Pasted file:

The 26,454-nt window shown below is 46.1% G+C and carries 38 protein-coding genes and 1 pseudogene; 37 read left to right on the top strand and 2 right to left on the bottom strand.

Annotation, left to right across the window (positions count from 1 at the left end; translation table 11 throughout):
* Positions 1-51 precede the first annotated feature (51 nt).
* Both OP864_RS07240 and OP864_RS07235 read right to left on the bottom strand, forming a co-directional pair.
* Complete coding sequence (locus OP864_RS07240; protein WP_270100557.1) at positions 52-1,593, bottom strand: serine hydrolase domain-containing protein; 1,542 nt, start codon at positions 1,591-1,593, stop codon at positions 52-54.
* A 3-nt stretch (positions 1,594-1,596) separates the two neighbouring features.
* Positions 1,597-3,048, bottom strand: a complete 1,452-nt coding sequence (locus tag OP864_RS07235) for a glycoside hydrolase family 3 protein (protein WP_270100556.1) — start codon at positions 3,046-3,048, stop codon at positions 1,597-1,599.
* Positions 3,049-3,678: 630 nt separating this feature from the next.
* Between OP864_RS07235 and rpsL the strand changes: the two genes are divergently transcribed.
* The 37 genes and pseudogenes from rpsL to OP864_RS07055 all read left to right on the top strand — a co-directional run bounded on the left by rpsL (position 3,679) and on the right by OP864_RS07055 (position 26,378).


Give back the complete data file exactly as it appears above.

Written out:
The 26,454-nt window shown below is 46.1% G+C and carries 38 protein-coding genes and 1 pseudogene; 37 read left to right on the top strand and 2 right to left on the bottom strand.

Annotation, left to right across the window (positions count from 1 at the left end; translation table 11 throughout):
* Positions 1-51 precede the first annotated feature (51 nt).
* Both OP864_RS07240 and OP864_RS07235 read right to left on the bottom strand, forming a co-directional pair.
* Complete coding sequence (locus OP864_RS07240; protein WP_270100557.1) at positions 52-1,593, bottom strand: serine hydrolase domain-containing protein; 1,542 nt, start codon at positions 1,591-1,593, stop codon at positions 52-54.
* A 3-nt stretch (positions 1,594-1,596) separates the two neighbouring features.
* Positions 1,597-3,048, bottom strand: a complete 1,452-nt coding sequence (locus tag OP864_RS07235) for a glycoside hydrolase family 3 protein (protein WP_270100556.1) — start codon at positions 3,046-3,048, stop codon at positions 1,597-1,599.
* Positions 3,049-3,678: 630 nt separating this feature from the next.
* Between OP864_RS07235 and rpsL the strand changes: the two genes are divergently transcribed.
* The 37 genes and pseudogenes from rpsL to OP864_RS07055 all read left to right on the top strand — a co-directional run bounded on the left by rpsL (position 3,679) and on the right by OP864_RS07055 (position 26,378).